Exiting Campo San Maurizio I follow Calle del Spezier to Campo San Stefano. The street itself is named after the many pharmacies (spezieri) found here. Most are now gone, giving way to stores focused on the tourist trade. Campo San Stefano is the largest in the San Marco district, big enough to have hosted bull fights in the eighteenth century. Its southern end extends to the Accademia Bridge over the Grand Canal, beyond which is the district of Dorsoduro. At its northern end is the Church of San Stefano, an austere old Gothic pile dedicated to Saint Stephen, the first Christian martyr (I had earlier visited the Church Of St. Stephanos In Iran). “An interesting building of central Gothic, the best ecclesiastical example of it in Venice,” according to John Ruskin, the grand old pile stands as a silent rebuke to the rococo extravagances of the churches of San Moise and Santa Maria del Giglio. It has played a storied role in the history of Venice, although not always a salubrious one. In the fourteenth and fifteenth centuries the church had to be reconsecrated six times because of the blood spilled on its floor from various acts of violence.
 Campo San Stefano, with the church of San Stefano on the right (click on photos for enlargements)
Church of San Stefano. It warmed the cockles of John Ruskin’s heart.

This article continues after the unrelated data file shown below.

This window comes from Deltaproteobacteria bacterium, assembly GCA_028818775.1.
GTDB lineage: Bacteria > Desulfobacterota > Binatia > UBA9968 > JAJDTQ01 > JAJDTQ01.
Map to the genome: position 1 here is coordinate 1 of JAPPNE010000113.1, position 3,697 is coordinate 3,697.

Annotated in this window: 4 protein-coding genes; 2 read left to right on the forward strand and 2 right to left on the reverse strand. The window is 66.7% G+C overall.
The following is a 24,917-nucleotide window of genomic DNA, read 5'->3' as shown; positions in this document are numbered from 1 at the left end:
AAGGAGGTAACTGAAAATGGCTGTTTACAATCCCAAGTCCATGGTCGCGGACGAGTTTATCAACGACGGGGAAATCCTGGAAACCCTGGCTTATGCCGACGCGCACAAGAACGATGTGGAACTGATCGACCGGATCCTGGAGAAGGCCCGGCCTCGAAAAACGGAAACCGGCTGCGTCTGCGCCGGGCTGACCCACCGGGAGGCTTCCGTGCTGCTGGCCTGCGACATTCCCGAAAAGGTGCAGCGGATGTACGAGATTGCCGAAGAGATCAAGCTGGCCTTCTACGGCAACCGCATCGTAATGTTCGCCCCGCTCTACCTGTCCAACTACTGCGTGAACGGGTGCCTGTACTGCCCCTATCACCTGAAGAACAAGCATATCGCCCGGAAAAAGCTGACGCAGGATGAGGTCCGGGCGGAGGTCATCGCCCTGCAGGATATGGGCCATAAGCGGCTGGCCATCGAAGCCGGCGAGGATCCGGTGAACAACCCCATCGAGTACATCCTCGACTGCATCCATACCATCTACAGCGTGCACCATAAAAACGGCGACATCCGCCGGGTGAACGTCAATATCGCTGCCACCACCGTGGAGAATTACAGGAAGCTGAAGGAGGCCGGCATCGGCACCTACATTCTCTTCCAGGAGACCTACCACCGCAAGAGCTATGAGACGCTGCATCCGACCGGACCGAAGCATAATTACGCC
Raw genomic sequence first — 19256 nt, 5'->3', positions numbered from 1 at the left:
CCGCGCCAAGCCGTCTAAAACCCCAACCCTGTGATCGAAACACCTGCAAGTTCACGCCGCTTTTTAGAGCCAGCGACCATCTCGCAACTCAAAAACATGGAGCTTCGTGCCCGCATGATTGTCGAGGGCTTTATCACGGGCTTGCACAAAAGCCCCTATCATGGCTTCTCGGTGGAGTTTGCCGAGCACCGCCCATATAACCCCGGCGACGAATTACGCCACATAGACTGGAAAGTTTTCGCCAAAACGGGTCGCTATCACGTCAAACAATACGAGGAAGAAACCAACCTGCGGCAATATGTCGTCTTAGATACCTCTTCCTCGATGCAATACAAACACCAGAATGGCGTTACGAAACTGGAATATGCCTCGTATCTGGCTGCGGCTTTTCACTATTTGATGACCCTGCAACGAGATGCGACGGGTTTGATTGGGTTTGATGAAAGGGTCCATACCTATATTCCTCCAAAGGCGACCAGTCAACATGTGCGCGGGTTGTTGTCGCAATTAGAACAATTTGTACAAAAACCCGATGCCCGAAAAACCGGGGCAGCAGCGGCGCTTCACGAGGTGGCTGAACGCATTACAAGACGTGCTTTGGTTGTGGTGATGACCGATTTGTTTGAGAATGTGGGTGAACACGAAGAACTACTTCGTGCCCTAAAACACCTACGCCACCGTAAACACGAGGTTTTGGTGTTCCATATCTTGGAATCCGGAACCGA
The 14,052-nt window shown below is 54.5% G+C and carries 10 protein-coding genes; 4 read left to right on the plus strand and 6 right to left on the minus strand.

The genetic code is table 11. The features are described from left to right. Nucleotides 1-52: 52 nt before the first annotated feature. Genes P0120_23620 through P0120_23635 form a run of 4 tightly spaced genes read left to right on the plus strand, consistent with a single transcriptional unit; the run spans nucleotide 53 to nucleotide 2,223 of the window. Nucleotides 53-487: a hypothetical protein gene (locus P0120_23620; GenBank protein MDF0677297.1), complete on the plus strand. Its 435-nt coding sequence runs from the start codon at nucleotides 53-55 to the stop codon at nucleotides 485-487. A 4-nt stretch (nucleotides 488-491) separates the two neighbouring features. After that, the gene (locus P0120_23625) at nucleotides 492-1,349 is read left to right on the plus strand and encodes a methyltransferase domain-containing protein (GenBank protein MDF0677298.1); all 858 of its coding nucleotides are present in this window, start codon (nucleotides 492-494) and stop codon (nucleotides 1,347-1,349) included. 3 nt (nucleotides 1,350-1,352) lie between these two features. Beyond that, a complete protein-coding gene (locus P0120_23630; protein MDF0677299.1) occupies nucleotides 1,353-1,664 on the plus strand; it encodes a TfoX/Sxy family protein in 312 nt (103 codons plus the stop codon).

From the front of the San Stefano church Calle Frati leads to yet another square, Campo Sant Angelo. Looking back from here, we get the best view of the famous campanile, or bell tower, of Church of San Stefano. It was first erected in 1544, but in 1585 it was struck by lightening and collapsed. The lightening was so intense it melted the bells in the tower. The rebuilt version was two hundred feet high, with bells imported from England. After an earthquake in 1902 the campanile listed six feet off center, giving the Leaning Tower of Pisa stiff competition as Italy’s most famous leaning tower.  If and when it does fall over into the crowded environs of the Church of San Stefano the results are not going to be pretty. 
Campo Sant Angelo, with leaning Campanile of the Church of San Stefano beyond